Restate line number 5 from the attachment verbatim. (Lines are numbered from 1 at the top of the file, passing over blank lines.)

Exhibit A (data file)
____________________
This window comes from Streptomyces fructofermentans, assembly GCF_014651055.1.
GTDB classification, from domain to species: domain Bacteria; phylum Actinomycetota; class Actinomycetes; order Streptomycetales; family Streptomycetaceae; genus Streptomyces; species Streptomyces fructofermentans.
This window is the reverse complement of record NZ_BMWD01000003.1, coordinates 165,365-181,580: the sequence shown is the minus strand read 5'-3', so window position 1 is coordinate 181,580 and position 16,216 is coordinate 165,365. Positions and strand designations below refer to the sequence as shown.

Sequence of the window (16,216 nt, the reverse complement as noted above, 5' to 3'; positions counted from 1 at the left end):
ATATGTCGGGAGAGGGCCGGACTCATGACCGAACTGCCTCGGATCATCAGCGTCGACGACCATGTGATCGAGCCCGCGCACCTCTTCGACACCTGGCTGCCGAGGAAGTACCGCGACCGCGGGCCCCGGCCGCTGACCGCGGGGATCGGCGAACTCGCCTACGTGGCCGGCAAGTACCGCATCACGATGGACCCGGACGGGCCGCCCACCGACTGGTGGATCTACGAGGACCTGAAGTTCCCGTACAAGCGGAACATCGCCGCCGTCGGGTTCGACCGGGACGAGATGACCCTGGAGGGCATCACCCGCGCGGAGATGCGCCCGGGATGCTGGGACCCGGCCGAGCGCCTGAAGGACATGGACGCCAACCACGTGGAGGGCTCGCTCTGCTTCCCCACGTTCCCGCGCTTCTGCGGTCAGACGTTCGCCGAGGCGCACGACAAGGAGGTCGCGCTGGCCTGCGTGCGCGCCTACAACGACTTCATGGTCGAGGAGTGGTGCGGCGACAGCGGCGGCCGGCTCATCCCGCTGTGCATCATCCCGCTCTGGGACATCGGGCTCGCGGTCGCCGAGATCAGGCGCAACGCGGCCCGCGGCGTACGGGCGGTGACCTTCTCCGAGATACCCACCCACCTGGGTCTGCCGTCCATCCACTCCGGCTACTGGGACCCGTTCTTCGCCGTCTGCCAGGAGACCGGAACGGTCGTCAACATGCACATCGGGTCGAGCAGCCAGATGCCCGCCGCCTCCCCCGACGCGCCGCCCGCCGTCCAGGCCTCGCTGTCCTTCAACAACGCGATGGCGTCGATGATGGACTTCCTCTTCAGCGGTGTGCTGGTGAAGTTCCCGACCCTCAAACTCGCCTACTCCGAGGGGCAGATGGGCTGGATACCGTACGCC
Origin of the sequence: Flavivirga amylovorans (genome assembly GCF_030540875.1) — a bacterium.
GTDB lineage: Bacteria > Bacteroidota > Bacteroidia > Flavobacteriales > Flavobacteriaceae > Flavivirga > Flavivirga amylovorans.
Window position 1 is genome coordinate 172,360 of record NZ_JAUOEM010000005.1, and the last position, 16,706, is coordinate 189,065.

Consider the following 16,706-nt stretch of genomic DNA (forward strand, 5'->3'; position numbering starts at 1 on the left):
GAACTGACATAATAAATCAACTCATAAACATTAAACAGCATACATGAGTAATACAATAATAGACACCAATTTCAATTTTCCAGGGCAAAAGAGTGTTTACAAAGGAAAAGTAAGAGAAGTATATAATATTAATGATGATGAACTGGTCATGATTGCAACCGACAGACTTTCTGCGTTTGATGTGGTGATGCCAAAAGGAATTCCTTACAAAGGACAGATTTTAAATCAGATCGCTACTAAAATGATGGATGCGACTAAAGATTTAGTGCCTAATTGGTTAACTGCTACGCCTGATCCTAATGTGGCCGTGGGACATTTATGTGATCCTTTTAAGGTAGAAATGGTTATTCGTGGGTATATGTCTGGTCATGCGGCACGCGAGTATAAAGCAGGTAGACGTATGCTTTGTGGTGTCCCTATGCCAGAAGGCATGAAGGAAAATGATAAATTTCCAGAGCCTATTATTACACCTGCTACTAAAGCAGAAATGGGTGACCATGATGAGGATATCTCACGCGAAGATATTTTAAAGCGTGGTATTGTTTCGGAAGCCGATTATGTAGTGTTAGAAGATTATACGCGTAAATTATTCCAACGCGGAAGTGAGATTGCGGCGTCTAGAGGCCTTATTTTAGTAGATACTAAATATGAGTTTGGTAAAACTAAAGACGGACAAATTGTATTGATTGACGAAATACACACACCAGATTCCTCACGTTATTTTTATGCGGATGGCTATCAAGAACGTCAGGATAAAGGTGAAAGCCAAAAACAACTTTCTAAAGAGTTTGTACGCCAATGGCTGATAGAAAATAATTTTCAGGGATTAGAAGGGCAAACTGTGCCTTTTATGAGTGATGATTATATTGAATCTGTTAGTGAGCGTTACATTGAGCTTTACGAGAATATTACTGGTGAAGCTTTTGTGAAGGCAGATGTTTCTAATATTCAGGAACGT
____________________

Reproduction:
ATATGTCGGGAGAGGGCCGGACTCATGACCGAACTGCCTCGGATCATCAGCGTCGACGACCATGTGATCGAGCCCGCGCACCTCTTCGACACCTGGCTGCCGAGGAAGTACCGCGACCGCGGGCCCCGGCCGCTGACCGCGGGGATCGGCGAACTCGCCTACGTGGCCGGCAAGTACCGCATCACGATGGACCCGGACGGGCCGCCCACCGACTGGTGGATCTACGAGGACCTGAAGTTCCCGTACAAGCGGAACATCGCCGCCGTCGGGTTCGACCGGGACGAGATGACCCTGGAGGGCATCACCCGCGCGGAGATGCGCCCGGGATGCTGGGACCCGGCCGAGCGCCTGAAGGACATGGACGCCAACCACGTGGAGGGCTCGCTCTGCTTCCCCACGTTCCCGCGCTTCTGCGGTCAGACGTTCGCCGAGGCGCACGACAAGGAGGTCGCGCTGGCCTGCGTGCGCGCCTACAACGACTTCATGGTCGAGGAGTGGTGCGGCGACAGCGGCGGCCGGCTCATCCCGCTGTGCATCATCCCGCTCTGGGACATCGGGCTCGCGGTCGCCGAGATCAGGCGCAACGCGGCCCGCGGCGTACGGGCGGTGACCTTCTCCGAGATACCCACCCACCTGGGTCTGCCGTCCATCCACTCCGGCTACTGGGACCCGTTCTTCGCCGTCTGCCAGGAGACCGGAACGGTCGTCAACATGCACATCGGGTCGAGCAGCCAGATGCCCGCCGCCTCCCCCGACGCGCCGCCCGCCGTCCAGGCCTCGCTGTCCTTCAACAACGCGATGGCGTCGATGATGGACTTCCTCTTCAGCGGTGTGCTGGTGAAGTTCCCGACCCTCAAACTCGCCTACTCCGAGGGGCAGATGGGCTGGATACCGTACGCC